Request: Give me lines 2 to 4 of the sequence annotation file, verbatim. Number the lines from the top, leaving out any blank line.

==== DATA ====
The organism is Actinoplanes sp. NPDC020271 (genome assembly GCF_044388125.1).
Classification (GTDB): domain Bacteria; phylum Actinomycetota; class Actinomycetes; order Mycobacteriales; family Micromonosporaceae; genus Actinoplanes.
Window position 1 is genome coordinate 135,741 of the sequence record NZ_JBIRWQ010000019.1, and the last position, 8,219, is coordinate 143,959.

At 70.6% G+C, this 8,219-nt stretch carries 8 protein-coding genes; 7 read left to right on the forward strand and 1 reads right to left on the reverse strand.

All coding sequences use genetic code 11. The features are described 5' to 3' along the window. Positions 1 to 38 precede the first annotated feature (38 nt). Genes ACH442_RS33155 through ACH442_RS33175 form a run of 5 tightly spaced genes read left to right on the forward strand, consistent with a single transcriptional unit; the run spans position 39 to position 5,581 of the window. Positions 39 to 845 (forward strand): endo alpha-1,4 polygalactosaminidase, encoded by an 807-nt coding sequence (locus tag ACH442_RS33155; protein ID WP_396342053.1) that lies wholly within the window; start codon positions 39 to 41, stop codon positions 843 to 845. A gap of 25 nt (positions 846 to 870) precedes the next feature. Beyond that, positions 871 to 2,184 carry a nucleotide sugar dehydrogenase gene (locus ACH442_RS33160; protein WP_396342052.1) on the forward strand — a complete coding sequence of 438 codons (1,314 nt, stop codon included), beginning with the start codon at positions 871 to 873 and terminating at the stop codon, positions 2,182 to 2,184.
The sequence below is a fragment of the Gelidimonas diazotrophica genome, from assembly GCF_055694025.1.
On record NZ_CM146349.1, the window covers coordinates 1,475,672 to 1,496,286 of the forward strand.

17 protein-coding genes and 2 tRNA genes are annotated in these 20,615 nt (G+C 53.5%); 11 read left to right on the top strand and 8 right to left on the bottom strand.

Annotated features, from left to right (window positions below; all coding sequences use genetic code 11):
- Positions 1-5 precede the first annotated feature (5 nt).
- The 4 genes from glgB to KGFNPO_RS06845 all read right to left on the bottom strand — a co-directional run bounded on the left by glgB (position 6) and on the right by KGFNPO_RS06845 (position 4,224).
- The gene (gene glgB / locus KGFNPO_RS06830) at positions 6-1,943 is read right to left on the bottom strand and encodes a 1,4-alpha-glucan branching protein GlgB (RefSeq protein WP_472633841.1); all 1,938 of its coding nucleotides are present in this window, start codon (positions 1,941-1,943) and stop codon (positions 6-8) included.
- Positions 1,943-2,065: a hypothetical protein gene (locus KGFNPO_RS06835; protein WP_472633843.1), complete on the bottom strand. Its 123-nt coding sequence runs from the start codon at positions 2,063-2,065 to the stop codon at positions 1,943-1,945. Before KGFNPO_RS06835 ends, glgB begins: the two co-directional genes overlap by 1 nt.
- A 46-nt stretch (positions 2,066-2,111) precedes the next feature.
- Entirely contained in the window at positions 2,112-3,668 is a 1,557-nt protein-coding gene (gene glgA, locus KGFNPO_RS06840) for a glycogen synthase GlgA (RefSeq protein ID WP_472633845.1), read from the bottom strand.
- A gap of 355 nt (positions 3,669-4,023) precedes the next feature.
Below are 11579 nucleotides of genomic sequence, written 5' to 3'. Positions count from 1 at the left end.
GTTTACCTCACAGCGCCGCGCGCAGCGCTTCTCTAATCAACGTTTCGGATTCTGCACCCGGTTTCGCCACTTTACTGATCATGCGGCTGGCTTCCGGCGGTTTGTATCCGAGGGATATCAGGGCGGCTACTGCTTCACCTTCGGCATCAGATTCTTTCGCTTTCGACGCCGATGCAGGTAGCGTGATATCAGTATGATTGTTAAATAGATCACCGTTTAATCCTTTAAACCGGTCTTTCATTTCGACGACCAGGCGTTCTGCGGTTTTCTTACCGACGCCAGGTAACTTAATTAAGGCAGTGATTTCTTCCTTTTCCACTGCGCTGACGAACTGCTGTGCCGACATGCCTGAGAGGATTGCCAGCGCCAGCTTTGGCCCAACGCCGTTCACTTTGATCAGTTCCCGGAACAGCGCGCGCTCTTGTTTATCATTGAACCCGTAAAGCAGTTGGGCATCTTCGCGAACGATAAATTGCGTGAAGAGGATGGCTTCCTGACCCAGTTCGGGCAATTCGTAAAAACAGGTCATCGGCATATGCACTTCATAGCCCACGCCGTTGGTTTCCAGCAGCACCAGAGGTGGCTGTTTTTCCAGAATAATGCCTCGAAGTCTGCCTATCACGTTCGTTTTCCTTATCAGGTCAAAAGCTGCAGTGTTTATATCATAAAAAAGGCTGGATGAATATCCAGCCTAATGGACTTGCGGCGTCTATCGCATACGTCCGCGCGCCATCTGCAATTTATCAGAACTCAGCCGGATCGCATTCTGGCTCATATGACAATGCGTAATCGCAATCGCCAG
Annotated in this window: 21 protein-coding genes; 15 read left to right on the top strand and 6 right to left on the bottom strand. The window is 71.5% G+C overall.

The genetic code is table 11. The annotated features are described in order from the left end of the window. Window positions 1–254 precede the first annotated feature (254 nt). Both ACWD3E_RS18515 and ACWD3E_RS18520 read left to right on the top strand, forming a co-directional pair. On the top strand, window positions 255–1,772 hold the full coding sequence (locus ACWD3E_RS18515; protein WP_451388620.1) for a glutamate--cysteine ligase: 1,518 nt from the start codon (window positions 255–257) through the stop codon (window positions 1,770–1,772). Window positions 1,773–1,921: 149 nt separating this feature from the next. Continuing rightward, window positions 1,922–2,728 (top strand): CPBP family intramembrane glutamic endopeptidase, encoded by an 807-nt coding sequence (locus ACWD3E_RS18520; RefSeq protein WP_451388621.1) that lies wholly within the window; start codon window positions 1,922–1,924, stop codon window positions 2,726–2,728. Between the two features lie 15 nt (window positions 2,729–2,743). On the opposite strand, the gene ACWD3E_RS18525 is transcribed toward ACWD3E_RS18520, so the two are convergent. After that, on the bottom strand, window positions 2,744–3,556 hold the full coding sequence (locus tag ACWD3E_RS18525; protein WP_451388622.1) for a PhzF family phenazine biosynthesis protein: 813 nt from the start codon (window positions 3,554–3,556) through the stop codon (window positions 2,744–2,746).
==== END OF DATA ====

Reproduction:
Classification (GTDB): domain Bacteria; phylum Actinomycetota; class Actinomycetes; order Mycobacteriales; family Micromonosporaceae; genus Actinoplanes.
Window position 1 is genome coordinate 135,741 of the sequence record NZ_JBIRWQ010000019.1, and the last position, 8,219, is coordinate 143,959.

At 70.6% G+C, this 8,219-nt stretch carries 8 protein-coding genes; 7 read left to right on the forward strand and 1 reads right to left on the reverse strand.